Andoru's Kendo Blog

Monday, January 31, 2005

Happy 1st Anniversary!

Today I celebrate my first year anniversary in kendo. ^_^

It seems like yesterday when I first stepped into the dojo of Sydney Kendo Club. 31st Jan 2004....such a memorable day for me. I was the only raw beginner then, and my first instructor was Sano sensei. So it's fitting that I visited UNSW tonight for keiko under him again. Tonight's training was meant to farewell Futoshi too.

Though it seems like yesterday when I first started kendo...2004 has been a very long kendo year. Loads and loads of things have happened.

I really enjoy kendo. Out of karate and aikido, I like kendo the best. The ideology behind kendo fits me very well indeed. Besides, I get to make lots of new friends!

My only regret is not to have started kendo sooner. In high school, I remember reading this japanese manga about kendo but I didn't know about kendo at that time. In 2000, I watched the National Geographics documentary on the hachidan grading which piqued my interest but unfortunately I didn't enquire further. Better late than never I suppose.'s to many more years of kendo! Gambate kudasai!! ^_^

Saturday, January 29, 2005

We are family!

Ahh it's been a week since my last training. I opted to spend more time with my girlfriend after doing 10 trainings in 14 days prior. The change has been good - I was definitely more relaxed and had more energy.

The dojo was packed out today! Loads of people! Quite a few from UNSWKC too! It's great to be practising with so many people as I get to watch and learn from them. With so many people, I only get to jigeiko 3 times. Oh least I get to jigeiko our new Japanese visitor and sensei who will be here for 2 more months.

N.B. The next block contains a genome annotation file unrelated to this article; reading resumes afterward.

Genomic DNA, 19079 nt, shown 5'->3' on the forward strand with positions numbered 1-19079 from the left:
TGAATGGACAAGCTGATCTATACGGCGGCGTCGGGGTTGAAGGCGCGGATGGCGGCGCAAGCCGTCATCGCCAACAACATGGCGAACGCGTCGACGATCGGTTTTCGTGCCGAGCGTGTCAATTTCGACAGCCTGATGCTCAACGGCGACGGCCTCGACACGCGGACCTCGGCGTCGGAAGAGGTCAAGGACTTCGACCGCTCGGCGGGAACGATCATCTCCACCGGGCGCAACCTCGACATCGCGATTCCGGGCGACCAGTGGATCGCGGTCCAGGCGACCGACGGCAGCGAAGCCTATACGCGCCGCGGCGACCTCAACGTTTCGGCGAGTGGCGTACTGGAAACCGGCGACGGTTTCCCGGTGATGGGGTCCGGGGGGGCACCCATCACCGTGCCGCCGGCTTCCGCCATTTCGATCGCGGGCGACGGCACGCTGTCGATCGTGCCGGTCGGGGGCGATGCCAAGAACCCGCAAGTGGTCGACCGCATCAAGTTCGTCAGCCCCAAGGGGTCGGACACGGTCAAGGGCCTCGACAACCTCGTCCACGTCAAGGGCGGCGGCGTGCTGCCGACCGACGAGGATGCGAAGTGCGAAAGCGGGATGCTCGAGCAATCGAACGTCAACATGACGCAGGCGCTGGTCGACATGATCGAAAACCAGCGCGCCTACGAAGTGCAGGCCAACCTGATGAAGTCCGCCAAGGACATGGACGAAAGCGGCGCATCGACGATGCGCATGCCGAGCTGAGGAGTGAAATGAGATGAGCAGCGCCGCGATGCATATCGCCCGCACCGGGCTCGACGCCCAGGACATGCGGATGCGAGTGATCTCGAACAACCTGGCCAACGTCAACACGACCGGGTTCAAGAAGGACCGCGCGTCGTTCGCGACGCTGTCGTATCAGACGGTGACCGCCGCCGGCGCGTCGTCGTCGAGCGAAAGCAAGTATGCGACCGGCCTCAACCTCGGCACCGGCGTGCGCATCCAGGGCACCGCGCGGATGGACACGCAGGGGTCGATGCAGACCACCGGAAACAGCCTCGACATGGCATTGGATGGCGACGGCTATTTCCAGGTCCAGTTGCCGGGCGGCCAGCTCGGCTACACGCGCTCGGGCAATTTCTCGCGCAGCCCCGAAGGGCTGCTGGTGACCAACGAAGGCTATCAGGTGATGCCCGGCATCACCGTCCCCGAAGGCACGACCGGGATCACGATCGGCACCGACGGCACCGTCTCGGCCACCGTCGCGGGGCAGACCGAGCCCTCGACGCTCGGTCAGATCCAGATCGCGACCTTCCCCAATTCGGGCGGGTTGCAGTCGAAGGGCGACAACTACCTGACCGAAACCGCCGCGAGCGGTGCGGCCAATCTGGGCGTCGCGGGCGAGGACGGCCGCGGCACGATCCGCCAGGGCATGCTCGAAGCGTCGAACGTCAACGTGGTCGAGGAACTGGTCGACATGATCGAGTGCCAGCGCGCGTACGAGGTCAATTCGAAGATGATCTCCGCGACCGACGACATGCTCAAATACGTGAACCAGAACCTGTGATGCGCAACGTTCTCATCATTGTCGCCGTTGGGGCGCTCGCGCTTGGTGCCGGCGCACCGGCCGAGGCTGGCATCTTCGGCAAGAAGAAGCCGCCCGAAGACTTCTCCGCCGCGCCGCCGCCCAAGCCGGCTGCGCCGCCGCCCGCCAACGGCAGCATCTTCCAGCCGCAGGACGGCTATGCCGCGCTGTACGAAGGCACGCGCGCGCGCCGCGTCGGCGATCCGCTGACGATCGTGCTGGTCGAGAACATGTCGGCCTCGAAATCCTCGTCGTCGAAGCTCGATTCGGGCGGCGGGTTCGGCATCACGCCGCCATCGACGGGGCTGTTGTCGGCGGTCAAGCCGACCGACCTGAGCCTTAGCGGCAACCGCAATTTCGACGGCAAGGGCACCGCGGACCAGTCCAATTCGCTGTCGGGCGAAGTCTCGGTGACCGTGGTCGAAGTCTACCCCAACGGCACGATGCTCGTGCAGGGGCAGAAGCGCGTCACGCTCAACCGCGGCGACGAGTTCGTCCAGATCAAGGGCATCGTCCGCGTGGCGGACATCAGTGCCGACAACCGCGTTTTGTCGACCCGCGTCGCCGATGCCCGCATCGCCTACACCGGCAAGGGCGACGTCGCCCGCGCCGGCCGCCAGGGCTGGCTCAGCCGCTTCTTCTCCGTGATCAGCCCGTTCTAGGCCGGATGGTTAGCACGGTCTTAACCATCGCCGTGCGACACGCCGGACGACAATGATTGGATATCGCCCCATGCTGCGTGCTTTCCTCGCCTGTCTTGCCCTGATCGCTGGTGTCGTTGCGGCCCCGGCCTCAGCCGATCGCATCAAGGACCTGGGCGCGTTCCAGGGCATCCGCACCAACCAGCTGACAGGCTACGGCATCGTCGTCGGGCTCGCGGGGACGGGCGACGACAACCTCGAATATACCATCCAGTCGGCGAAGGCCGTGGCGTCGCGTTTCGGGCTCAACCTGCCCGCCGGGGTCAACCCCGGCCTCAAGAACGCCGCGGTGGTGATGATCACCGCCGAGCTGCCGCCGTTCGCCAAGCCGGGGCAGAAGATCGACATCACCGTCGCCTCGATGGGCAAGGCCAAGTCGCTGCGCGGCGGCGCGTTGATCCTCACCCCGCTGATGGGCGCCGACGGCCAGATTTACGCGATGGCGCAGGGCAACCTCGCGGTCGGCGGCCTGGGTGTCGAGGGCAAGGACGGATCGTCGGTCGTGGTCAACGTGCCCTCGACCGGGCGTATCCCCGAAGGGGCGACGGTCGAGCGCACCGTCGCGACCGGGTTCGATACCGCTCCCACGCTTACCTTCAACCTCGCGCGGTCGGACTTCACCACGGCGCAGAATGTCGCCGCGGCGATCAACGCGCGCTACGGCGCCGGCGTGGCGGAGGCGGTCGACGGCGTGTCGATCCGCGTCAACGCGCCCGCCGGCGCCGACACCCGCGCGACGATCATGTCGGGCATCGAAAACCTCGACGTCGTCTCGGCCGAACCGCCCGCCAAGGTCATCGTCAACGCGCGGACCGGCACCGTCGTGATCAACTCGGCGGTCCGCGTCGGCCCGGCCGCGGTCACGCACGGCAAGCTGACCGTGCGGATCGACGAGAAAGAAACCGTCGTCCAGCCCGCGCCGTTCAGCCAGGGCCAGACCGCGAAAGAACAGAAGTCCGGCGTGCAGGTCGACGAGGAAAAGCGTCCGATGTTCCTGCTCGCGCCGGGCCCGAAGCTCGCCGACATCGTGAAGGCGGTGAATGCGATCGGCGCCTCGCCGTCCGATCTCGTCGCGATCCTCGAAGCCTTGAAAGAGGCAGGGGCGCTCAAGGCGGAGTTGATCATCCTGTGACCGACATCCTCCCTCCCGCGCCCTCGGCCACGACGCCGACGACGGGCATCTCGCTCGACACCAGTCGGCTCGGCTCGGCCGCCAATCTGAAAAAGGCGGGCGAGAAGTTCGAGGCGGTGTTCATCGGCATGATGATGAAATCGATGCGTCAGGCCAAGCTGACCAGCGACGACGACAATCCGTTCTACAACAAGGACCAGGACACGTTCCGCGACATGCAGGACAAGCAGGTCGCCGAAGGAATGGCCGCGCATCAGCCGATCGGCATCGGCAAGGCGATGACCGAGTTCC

Lately I've paid alot of attention in footwork. I found that it's more efficient if the forward movement is as horizontal i.e. parralel to the floor as possible. My right foot tended to go upward as I moved and that might have caused me some speed as well as stride distance. To rectify that I've been doing heaps of footwork in my apartment, with fumikomi too. Thank goodness our neighbour below us haven't made a complaint. ^_^

I think that my men-kaeshi-doh is coming along okayish. The first part of the movement, blocking the men cut is quite natural now. The problem is with the doh cut afterwards - I use too much right hand. Must learn to use more left hand. Must learn from Eiga Naoki!

Lunch afterwards at Black Cow was packed out! They couldn't handle so many of us!

Oh yeah - my sempai Vivian has her own kendo blog too. I learn alot by watching her play. Her blog is at

Saturday, January 22, 2005

The Power of Gatorade

10 training sessions in 14 days - I'm buggered! Time for some well earned recovery time I think.